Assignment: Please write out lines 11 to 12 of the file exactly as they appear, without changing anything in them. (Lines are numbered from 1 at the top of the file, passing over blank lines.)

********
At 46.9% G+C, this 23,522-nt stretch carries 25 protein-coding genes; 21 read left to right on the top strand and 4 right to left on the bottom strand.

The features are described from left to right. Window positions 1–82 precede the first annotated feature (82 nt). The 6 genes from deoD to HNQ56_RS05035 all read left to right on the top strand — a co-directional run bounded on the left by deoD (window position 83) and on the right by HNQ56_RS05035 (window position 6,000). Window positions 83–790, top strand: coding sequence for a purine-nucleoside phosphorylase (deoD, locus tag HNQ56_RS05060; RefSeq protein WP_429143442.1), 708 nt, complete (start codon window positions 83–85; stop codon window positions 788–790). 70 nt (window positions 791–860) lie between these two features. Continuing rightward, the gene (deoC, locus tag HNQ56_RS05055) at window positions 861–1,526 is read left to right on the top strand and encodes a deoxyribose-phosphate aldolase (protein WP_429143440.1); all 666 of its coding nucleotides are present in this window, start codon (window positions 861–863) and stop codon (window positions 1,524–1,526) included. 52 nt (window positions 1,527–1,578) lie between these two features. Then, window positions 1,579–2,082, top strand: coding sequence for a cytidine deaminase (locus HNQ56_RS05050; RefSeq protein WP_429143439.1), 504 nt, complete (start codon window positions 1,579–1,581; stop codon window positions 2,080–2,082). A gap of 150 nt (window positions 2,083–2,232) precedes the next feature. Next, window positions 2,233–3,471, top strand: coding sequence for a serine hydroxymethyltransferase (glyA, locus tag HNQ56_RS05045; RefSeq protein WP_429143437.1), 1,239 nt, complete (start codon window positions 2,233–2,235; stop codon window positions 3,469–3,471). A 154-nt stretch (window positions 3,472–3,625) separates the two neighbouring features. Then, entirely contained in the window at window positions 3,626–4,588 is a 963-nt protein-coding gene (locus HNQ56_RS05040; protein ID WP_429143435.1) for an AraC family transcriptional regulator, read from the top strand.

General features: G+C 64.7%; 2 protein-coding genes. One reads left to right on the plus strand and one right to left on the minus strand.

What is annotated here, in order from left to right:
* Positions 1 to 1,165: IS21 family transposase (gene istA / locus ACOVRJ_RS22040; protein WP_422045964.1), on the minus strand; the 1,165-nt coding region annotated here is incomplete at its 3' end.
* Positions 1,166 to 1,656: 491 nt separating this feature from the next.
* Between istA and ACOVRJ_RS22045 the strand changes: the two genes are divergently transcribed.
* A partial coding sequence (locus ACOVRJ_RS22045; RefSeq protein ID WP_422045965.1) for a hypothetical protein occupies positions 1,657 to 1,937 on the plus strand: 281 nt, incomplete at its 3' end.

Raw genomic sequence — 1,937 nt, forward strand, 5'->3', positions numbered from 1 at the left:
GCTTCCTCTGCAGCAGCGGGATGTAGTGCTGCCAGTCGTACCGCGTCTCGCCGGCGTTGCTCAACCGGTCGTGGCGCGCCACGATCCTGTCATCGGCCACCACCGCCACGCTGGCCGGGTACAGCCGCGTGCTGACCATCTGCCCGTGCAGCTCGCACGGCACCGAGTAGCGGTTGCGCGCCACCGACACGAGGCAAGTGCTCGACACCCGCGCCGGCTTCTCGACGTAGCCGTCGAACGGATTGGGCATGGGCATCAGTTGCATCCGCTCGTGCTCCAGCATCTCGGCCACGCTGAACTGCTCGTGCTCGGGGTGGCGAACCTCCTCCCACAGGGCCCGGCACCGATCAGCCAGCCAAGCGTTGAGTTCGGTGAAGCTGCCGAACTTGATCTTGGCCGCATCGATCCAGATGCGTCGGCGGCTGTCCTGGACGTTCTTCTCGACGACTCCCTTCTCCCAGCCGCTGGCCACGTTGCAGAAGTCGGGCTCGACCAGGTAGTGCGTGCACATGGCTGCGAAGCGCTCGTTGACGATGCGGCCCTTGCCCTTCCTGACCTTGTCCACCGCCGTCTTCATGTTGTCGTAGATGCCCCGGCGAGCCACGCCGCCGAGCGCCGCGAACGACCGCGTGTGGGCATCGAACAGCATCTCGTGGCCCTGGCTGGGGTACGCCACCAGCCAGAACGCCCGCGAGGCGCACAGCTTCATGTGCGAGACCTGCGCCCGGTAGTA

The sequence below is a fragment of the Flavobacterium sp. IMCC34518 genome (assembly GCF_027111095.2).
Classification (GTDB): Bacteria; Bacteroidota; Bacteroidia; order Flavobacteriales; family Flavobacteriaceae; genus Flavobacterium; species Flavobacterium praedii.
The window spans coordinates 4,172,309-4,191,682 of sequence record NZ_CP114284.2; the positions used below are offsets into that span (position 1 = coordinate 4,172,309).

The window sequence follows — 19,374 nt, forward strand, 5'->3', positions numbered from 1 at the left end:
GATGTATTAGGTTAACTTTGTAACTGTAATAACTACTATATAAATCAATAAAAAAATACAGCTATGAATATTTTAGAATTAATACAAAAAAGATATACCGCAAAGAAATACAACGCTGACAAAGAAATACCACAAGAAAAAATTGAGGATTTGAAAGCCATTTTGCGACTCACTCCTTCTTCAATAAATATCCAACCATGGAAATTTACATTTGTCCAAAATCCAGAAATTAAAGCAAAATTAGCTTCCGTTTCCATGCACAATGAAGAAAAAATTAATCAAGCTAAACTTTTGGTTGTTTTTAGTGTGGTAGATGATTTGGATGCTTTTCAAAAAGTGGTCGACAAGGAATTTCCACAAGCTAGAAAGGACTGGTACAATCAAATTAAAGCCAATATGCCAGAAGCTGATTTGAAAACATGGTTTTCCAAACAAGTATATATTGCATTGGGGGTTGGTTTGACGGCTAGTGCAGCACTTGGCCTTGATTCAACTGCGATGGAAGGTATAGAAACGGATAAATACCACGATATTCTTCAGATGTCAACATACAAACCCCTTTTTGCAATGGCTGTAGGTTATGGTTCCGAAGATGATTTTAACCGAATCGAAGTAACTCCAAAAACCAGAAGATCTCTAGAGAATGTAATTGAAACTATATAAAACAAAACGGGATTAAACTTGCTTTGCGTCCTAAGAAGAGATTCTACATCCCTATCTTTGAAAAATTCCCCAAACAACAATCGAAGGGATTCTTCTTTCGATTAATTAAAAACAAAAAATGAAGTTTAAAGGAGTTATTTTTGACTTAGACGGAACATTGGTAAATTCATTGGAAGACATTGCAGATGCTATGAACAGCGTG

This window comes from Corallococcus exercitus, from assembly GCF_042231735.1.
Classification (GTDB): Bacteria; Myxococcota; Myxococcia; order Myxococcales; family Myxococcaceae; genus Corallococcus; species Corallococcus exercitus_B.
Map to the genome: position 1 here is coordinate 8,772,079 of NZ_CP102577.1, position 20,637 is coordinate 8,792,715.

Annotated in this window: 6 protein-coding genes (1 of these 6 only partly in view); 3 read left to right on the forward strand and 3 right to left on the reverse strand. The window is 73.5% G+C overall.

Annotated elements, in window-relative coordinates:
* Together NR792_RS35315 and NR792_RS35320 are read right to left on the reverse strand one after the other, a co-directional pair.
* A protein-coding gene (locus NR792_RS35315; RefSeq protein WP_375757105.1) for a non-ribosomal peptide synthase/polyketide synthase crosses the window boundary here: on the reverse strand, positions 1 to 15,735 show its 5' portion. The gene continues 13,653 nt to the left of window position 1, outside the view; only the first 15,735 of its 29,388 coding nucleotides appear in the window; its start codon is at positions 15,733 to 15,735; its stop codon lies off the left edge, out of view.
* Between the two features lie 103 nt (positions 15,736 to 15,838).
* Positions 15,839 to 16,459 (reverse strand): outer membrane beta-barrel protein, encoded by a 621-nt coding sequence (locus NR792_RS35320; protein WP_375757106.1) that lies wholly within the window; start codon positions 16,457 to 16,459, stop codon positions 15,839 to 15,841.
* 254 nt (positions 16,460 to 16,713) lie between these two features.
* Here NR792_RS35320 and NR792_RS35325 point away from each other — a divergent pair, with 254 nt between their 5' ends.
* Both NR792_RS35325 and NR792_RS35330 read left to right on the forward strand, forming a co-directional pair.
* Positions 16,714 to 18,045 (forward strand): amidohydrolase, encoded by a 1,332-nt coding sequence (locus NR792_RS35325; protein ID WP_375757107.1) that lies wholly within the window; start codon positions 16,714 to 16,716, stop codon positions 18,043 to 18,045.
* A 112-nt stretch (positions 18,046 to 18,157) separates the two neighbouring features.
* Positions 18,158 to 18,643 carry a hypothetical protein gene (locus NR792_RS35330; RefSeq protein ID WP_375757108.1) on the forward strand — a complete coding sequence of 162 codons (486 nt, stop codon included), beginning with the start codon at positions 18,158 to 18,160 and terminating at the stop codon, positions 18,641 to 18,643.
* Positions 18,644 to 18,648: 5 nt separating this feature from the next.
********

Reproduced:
The sequence below is a fragment of the Flavobacterium sp. IMCC34518 genome (assembly GCF_027111095.2).
Classification (GTDB): Bacteria; Bacteroidota; Bacteroidia; order Flavobacteriales; family Flavobacteriaceae; genus Flavobacterium; species Flavobacterium praedii.